You are Here: Home

# Hess cycles watch

1. so here's my working what have i done wrong and why?
Attached Images

2. Can you try and re upload the picture because it's too blurry to see anything.
3. (Original post by B_9710)
Can you try and re upload the picture because it's too blurry to see anything.
better?
4. (Original post by thefatone)
better?
Much better.
At the bottom of the cycle should be the gaseous atoms with the bonds all broken. So at the bottom of the cycle should be N and 3H and the arrows should be going towards the bottom of the cycle - if you get what I mean - so to work out the enthalpy of formation you should be doing sum of enthalpy of bonds broken - sum of enthalpy of bonds made.
5. (Original post by B_9710)
Much better.
At the bottom of the cycle should be the gases atoms with the bonds all broken. So at the bottom of the cycle should be 2N and 6H and the arrows should be going towards the bottom of the cycle - if you get what I mean - so to work out the enthalpy of formation you should be doing sum of enthalpy of bonds broken - sum of enthalpy of bonds made.
why do the arrows go down? surely it's a formation enthalpy so the arrows go up from 2C and 6H not down?
my understanding if down is that, that would be an enthalpy of combustion which includes oxygen as one of the reactants in the main equation and what would be produced is water and CO2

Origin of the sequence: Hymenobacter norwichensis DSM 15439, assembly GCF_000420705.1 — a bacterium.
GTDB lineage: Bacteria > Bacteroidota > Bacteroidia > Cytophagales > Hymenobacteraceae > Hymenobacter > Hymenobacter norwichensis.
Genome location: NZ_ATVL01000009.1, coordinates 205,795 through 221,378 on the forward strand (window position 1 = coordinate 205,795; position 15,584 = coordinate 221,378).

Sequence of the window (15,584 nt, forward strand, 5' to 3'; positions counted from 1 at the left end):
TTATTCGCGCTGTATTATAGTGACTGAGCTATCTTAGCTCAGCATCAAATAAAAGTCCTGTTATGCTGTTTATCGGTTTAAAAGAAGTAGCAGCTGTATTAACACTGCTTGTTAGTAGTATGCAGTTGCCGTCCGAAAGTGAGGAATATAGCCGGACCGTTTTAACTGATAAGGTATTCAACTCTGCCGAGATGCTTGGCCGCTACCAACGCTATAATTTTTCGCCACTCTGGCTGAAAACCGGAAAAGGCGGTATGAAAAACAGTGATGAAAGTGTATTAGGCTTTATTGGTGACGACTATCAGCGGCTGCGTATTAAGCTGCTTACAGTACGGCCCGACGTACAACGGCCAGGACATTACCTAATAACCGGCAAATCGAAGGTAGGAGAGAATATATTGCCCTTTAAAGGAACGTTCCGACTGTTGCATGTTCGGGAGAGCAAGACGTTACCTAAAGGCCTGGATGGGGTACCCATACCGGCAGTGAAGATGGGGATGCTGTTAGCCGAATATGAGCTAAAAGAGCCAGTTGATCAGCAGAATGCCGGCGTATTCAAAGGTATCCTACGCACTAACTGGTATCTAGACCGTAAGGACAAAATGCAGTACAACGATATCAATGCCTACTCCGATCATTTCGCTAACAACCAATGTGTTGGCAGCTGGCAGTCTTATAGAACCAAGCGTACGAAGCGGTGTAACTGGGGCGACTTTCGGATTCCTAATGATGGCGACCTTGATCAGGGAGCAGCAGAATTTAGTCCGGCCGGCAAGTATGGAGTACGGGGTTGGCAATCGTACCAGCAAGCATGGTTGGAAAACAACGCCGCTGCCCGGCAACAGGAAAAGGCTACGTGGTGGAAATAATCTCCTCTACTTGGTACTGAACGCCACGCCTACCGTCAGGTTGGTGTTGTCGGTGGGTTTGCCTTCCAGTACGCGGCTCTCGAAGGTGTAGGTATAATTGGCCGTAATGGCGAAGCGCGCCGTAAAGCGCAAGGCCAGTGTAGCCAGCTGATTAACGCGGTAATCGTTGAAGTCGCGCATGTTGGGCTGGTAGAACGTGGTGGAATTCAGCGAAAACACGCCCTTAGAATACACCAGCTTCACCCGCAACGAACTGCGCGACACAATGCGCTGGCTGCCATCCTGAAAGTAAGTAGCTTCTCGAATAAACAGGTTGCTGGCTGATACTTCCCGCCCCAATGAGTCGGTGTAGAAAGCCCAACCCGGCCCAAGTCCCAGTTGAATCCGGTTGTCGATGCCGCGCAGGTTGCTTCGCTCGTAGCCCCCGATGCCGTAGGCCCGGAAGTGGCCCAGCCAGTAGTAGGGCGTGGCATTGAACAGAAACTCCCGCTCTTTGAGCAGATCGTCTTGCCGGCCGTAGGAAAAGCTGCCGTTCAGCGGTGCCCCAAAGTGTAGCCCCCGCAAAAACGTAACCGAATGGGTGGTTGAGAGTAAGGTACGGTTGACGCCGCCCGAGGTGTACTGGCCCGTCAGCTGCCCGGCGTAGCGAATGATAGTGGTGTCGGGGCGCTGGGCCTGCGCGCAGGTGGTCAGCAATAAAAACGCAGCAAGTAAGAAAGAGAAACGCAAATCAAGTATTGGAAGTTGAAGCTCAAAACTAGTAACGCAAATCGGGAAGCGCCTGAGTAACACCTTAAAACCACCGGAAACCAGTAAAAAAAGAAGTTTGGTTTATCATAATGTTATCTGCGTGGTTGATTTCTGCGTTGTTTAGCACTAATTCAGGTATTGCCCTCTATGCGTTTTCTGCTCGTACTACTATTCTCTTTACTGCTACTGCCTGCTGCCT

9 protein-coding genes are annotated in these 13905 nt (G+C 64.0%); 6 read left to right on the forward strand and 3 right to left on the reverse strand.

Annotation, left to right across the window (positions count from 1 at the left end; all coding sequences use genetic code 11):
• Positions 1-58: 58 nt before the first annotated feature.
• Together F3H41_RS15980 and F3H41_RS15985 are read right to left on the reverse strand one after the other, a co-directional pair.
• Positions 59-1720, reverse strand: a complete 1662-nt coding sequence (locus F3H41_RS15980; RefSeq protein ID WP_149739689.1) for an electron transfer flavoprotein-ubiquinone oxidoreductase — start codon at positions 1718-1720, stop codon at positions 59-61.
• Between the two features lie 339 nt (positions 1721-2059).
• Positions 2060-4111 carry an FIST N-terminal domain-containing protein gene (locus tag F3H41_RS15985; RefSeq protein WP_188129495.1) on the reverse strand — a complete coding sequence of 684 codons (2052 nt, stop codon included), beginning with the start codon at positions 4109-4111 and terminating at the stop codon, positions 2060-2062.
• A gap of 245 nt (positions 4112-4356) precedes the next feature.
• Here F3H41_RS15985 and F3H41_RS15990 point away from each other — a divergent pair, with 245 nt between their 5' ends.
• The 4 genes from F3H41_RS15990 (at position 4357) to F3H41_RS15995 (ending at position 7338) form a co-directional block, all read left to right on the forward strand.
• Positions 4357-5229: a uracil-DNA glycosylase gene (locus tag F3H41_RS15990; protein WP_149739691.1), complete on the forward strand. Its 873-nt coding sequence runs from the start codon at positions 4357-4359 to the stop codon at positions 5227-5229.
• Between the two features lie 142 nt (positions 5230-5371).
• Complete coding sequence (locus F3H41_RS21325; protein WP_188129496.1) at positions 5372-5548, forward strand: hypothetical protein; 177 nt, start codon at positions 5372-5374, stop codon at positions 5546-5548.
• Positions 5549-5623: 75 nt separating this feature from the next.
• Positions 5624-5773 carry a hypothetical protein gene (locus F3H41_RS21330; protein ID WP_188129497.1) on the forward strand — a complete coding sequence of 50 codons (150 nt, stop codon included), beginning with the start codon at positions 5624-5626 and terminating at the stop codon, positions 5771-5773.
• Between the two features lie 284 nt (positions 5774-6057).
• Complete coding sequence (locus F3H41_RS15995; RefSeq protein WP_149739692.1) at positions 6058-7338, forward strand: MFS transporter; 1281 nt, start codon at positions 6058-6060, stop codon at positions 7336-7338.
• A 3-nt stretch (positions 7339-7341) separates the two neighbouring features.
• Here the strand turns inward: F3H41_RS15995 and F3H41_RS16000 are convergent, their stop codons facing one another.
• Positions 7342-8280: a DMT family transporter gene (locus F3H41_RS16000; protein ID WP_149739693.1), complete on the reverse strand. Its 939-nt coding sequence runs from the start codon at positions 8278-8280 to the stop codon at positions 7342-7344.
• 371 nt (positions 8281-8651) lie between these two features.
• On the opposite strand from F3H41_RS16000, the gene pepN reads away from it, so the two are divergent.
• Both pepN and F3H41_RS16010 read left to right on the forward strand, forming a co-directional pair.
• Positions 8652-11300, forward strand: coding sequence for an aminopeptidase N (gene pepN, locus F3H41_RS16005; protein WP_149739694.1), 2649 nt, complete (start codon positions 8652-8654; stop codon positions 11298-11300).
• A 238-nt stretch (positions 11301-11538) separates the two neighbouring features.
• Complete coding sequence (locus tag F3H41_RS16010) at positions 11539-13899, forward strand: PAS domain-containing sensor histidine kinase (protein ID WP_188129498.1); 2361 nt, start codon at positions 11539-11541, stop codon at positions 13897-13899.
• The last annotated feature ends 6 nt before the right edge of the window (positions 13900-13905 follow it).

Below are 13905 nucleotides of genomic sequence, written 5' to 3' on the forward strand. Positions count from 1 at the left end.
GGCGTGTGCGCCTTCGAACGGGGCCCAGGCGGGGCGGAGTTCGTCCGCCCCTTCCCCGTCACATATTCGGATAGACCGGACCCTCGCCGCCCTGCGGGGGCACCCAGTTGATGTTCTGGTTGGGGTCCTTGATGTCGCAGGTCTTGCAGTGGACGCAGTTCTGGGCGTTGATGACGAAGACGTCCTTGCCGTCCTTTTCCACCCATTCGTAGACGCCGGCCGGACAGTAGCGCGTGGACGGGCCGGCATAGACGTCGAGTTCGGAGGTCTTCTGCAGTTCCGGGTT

but the equation doesn't show that so surely it's a formation enthalpy change and the arrows go up from 2C and 6H?
6. (Original post by thefatone)
why do the arrows go down? surely it's a formation enthalpy so the arrows go up from 2C and 6H not down?
my understanding if down is that, that would be an enthalpy of combustion which includes oxygen as one of the reactants in the main equation and what would be produced is water and CO2
but the equation doesn't show that so surely it's a formation enthalpy change and the arrows go up from 2C and 6H?
Yes but this is slightly different as we are using the mean bond enthalpies rather than enthalpies of combustion. So we break bonds of the N2 and 1.5H2 to form 2N and 3H (so the arrow go down). And then we breaking the bonds to go from NH3 to N and 1.5H2 (so the arrow goes down). Then you just reverse the arrow on the right - which is where bonds broken - bonds made comes from.
Upload a combustion cycle question if you want me to show you the slight differences.
7. (Original post by B_9710)
Yes but this is slightly different as we are using the mean bond enthalpies rather than enthalpies of combustion. So we break bonds of the N2 and 1.5H2 to form 2N and 3H (so the arrow go down). And then we breaking the bonds to go from NH3 to N and 1.5H2 (so the arrow goes down). Then you just reverse the arrow on the right - which is where bonds broken - bonds made comes from.
Upload a combustion cycle question if you want me to show you the slight differences.
i'll have to come back to this a bit later since i'm going out shopping for some waterproofs and stuff xD
btw thanks a lot for the help
8. (Original post by B_9710)